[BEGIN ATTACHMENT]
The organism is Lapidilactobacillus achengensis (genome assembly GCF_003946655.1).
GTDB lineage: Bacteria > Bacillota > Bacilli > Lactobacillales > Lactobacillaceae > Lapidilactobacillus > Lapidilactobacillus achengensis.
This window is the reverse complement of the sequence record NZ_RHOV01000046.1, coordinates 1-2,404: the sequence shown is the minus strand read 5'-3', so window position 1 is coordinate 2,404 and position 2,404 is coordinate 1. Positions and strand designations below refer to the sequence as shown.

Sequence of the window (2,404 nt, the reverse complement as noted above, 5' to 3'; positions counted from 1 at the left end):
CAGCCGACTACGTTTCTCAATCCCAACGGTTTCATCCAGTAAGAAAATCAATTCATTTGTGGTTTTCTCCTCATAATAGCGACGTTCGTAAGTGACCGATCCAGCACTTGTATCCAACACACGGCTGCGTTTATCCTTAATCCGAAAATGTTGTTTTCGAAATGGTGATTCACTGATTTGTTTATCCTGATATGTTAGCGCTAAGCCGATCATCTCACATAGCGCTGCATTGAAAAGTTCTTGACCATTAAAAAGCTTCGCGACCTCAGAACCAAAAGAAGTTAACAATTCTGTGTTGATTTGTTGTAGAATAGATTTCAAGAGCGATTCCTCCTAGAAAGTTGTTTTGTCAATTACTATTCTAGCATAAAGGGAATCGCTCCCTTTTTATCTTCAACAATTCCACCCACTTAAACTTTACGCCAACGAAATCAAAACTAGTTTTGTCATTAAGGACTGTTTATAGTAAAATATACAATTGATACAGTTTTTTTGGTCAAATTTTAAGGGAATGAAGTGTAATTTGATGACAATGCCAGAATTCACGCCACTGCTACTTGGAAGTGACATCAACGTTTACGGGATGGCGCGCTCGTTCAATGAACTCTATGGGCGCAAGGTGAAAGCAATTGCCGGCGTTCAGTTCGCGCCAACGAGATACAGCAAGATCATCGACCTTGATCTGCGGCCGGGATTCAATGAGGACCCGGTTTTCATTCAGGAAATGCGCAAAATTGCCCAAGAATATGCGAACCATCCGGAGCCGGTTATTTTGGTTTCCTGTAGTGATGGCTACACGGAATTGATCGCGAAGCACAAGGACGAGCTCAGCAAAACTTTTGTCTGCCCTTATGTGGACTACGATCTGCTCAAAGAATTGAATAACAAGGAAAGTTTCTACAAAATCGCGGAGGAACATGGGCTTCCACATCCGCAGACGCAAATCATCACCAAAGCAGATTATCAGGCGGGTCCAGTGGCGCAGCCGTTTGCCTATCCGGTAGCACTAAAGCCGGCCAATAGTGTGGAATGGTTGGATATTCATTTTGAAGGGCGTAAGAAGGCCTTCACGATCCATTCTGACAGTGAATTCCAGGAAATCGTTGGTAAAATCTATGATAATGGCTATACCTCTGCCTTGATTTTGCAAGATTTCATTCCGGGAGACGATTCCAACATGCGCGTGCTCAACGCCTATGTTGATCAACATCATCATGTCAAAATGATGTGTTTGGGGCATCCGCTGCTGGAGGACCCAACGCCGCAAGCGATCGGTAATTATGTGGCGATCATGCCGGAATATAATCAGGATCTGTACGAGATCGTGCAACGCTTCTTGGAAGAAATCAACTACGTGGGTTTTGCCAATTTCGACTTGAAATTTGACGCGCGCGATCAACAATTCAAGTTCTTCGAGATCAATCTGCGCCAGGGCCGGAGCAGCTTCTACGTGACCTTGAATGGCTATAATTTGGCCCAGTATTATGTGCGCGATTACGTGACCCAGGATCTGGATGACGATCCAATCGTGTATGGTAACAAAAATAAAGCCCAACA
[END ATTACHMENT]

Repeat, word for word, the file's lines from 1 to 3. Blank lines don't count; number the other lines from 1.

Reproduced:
The organism is Lapidilactobacillus achengensis (genome assembly GCF_003946655.1).
GTDB lineage: Bacteria > Bacillota > Bacilli > Lactobacillales > Lactobacillaceae > Lapidilactobacillus > Lapidilactobacillus achengensis.
This window is the reverse complement of the sequence record NZ_RHOV01000046.1, coordinates 1-2,404: the sequence shown is the minus strand read 5'-3', so window position 1 is coordinate 2,404 and position 2,404 is coordinate 1. Positions and strand designations below refer to the sequence as shown.